Dealing with depression is hard for the whole family
English Cricketer Jonathan Trott is one of the latest sportspeople to take a break from his game to seek treatment for depression.
Regarding his departure from cricket Trott, 32, said: “I don’t feel it is right that I’m playing knowing that I’m not 100 per cent and I cannot currently operate at the level I have done in the past. My priority now is to take a break from cricket so that I can focus on my recovery,” as reported by The Telegraph. Meanwhile Andy Flower, England’s team director, said: “Trotty has been suffering from a stress-related condition for quite a while … he needs time away from this environment; he needs time with his family.”
Trott’s story echoes the experiences of Marcus Trescothick, who retired from cricket in 2006 due to stress, and Michael Yardy, who left the game because of depression during the 2011 World Cup, as well as those of Graeme Fowler, who was diagnosed with clinical depression in 2004. In the wake of Trott’s departure from the game his family, with his permission spoke out in The Telegraph about the difficulties of living with someone with depression, which all too often go overlooked.
Supporting someone with depression or other mental health difficulties can be a strain on the whole family. But while the person suffering from the illness may be getting the help and support they need other people who are affected by the situation, especially those who are taking a key role in caring for their loved one, may feel unsupported at a time when they too need support, care and an outlet to help them manage the added strains and demands on them, as it can feel incredibly isolating to care for someone who has depression, especially if this is the person you would usually turn to in times of difficulty. Indeed this was the experience of Graeme Fowler’s wife, Sarah: “I didn’t have a husband to bounce things off. If there was an issue at school, or someone was being picked on or having trouble, normally we would talk about it after everyone had gone to bed. But that wasn’t available because he wasn’t mentally there. And that left me feeling alone. I was a bit more snappy with the kids, trying to be both Mum and Dad.”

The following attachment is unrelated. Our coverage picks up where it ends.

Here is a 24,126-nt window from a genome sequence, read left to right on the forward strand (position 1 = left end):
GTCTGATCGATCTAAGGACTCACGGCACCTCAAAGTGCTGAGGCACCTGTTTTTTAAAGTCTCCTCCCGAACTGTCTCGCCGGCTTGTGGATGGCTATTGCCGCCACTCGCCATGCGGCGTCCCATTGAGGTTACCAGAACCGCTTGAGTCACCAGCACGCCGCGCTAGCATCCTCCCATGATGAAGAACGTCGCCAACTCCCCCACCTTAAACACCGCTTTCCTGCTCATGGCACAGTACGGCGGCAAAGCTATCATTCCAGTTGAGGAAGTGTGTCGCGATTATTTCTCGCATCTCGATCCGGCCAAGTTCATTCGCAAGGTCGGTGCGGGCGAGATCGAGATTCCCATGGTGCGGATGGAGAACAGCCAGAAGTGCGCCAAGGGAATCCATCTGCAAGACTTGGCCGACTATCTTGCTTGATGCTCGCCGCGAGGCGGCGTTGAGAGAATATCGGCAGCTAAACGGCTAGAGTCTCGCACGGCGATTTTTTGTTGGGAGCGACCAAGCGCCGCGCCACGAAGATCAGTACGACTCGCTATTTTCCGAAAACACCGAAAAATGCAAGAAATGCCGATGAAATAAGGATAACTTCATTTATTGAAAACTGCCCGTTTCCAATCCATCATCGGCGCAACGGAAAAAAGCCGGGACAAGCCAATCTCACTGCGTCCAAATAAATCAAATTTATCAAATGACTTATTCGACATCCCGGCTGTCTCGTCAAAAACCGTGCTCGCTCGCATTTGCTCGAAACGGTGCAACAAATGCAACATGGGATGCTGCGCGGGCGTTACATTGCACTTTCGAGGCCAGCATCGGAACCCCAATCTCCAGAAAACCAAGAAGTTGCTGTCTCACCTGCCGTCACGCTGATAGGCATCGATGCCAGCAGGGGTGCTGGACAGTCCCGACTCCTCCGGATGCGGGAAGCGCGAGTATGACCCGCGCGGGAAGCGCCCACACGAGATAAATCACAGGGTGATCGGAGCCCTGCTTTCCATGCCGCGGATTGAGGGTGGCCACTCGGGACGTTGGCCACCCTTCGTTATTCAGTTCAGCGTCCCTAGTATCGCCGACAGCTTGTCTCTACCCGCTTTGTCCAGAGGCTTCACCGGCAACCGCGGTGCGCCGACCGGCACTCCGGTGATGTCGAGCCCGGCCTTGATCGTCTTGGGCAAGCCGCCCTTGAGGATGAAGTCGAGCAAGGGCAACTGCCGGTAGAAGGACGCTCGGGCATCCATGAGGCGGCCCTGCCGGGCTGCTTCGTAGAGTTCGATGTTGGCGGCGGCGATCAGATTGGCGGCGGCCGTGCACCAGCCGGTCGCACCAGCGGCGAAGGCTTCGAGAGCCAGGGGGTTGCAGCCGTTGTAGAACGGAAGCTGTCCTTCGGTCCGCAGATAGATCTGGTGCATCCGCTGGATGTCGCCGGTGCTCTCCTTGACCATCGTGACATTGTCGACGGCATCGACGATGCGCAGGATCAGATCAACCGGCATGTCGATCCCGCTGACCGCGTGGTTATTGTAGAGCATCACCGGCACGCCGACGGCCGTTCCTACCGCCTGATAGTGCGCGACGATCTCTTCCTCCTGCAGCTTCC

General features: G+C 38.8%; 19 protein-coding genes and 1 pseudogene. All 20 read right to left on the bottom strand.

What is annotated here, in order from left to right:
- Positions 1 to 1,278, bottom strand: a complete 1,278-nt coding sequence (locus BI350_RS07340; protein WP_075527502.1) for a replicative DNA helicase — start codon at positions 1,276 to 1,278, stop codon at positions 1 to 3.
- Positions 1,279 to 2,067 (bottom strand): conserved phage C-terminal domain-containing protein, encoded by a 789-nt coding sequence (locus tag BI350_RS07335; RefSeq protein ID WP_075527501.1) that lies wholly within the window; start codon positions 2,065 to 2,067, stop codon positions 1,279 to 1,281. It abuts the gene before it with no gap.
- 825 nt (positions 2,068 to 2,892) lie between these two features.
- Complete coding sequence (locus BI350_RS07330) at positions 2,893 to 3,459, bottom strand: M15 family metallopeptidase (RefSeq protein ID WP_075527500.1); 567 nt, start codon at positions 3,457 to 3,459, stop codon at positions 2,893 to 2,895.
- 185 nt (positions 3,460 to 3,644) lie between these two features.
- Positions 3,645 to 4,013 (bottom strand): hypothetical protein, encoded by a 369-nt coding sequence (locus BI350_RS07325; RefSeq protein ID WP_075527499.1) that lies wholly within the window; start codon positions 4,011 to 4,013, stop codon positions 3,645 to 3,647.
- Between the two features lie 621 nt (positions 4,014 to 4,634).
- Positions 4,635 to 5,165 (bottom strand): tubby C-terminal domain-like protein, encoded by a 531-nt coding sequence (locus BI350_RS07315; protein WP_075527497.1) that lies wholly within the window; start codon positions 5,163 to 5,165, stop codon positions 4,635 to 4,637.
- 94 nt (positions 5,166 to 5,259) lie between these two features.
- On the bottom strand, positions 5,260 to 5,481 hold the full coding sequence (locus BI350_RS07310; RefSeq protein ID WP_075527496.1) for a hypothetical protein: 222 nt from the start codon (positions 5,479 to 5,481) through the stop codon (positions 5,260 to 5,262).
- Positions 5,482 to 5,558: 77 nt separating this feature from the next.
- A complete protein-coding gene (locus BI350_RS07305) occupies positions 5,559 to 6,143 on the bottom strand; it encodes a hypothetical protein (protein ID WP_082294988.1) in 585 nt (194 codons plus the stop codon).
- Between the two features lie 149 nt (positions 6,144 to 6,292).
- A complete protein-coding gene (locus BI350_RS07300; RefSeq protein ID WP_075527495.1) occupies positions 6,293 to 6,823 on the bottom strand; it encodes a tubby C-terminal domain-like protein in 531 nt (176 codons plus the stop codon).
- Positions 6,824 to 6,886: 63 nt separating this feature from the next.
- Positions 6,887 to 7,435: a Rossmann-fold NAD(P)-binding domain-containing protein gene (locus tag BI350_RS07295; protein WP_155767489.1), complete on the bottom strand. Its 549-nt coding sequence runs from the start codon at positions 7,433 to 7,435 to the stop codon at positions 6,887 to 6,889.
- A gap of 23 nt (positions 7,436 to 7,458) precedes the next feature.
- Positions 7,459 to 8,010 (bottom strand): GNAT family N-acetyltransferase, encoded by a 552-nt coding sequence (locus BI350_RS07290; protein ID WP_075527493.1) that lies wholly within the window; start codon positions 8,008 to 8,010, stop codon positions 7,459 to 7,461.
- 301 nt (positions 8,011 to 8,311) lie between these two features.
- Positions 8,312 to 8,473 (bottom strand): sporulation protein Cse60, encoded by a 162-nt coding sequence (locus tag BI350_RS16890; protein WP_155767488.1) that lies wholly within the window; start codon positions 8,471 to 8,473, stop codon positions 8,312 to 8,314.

At The Grove we understand that those who are caring for someone with mental health difficulties often need support as much as the person who has the illness themselves. It is tough and draining to be supporting someone through this difficult time, especially if you are trying to manage other commitments such as work, a family, and running the household as well. Sometimes just having someone to talk to and share the burden with, who is outside of the immediate family situation, can help make everything at home feel more manageable.
If you are stressed and feeling overwhelmed with caring for someone with depression or other mental health difficulties let’s talk. We will provide a space where you can share your difficulties with someone who is ready to listen, and we will work with you to see what we can do to help manage your time so that you can create a bit of space and a break for yourself as well.